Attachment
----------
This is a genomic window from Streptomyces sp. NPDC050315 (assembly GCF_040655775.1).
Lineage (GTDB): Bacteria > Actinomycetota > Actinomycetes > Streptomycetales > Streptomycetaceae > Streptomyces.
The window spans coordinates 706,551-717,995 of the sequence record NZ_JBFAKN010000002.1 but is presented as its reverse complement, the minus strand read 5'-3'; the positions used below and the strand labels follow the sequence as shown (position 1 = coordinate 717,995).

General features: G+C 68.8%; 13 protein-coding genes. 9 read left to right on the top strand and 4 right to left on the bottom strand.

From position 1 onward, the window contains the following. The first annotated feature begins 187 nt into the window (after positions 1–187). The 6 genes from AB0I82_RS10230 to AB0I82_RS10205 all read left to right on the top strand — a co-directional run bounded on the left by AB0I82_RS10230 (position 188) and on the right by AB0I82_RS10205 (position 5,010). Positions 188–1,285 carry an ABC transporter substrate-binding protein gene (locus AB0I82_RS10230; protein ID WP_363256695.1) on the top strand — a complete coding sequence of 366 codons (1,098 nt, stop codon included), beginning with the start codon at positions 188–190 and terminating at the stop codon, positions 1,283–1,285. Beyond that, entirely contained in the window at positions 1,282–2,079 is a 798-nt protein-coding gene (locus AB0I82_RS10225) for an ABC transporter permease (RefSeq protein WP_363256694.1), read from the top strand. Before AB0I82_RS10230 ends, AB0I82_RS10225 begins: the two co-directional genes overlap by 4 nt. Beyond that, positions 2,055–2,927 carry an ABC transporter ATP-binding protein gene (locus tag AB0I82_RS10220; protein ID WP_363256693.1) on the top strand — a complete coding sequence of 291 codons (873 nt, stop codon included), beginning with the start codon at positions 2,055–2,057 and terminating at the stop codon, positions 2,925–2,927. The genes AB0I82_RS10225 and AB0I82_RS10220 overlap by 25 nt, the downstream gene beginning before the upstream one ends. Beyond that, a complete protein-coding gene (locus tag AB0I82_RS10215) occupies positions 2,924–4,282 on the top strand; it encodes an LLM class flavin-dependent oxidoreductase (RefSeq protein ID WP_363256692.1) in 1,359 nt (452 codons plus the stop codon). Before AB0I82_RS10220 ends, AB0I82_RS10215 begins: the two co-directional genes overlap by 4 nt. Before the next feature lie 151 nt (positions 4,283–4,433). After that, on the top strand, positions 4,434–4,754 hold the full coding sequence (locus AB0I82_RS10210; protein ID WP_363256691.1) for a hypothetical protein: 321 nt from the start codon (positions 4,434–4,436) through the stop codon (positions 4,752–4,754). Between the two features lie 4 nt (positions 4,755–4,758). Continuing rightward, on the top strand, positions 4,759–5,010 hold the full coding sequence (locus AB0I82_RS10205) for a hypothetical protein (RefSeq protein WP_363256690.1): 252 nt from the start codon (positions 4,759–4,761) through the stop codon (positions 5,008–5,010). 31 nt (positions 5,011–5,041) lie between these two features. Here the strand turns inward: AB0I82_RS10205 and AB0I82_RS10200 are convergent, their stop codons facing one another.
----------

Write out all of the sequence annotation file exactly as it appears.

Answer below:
This is a genomic window from Streptomyces sp. NPDC050315 (assembly GCF_040655775.1).
Lineage (GTDB): Bacteria > Actinomycetota > Actinomycetes > Streptomycetales > Streptomycetaceae > Streptomyces.
The window spans coordinates 706,551-717,995 of the sequence record NZ_JBFAKN010000002.1 but is presented as its reverse complement, the minus strand read 5'-3'; the positions used below and the strand labels follow the sequence as shown (position 1 = coordinate 717,995).

General features: G+C 68.8%; 13 protein-coding genes. 9 read left to right on the top strand and 4 right to left on the bottom strand.

From position 1 onward, the window contains the following. The first annotated feature begins 187 nt into the window (after positions 1–187). The 6 genes from AB0I82_RS10230 to AB0I82_RS10205 all read left to right on the top strand — a co-directional run bounded on the left by AB0I82_RS10230 (position 188) and on the right by AB0I82_RS10205 (position 5,010). Positions 188–1,285 carry an ABC transporter substrate-binding protein gene (locus AB0I82_RS10230; protein ID WP_363256695.1) on the top strand — a complete coding sequence of 366 codons (1,098 nt, stop codon included), beginning with the start codon at positions 188–190 and terminating at the stop codon, positions 1,283–1,285. Beyond that, entirely contained in the window at positions 1,282–2,079 is a 798-nt protein-coding gene (locus AB0I82_RS10225) for an ABC transporter permease (RefSeq protein WP_363256694.1), read from the top strand. Before AB0I82_RS10230 ends, AB0I82_RS10225 begins: the two co-directional genes overlap by 4 nt. Beyond that, positions 2,055–2,927 carry an ABC transporter ATP-binding protein gene (locus tag AB0I82_RS10220; protein ID WP_363256693.1) on the top strand — a complete coding sequence of 291 codons (873 nt, stop codon included), beginning with the start codon at positions 2,055–2,057 and terminating at the stop codon, positions 2,925–2,927. The genes AB0I82_RS10225 and AB0I82_RS10220 overlap by 25 nt, the downstream gene beginning before the upstream one ends. Beyond that, a complete protein-coding gene (locus tag AB0I82_RS10215) occupies positions 2,924–4,282 on the top strand; it encodes an LLM class flavin-dependent oxidoreductase (RefSeq protein ID WP_363256692.1) in 1,359 nt (452 codons plus the stop codon). Before AB0I82_RS10220 ends, AB0I82_RS10215 begins: the two co-directional genes overlap by 4 nt. Before the next feature lie 151 nt (positions 4,283–4,433). After that, on the top strand, positions 4,434–4,754 hold the full coding sequence (locus AB0I82_RS10210; protein ID WP_363256691.1) for a hypothetical protein: 321 nt from the start codon (positions 4,434–4,436) through the stop codon (positions 4,752–4,754). Between the two features lie 4 nt (positions 4,755–4,758). Continuing rightward, on the top strand, positions 4,759–5,010 hold the full coding sequence (locus AB0I82_RS10205) for a hypothetical protein (RefSeq protein WP_363256690.1): 252 nt from the start codon (positions 4,759–4,761) through the stop codon (positions 5,008–5,010). 31 nt (positions 5,011–5,041) lie between these two features. Here the strand turns inward: AB0I82_RS10205 and AB0I82_RS10200 are convergent, their stop codons facing one another.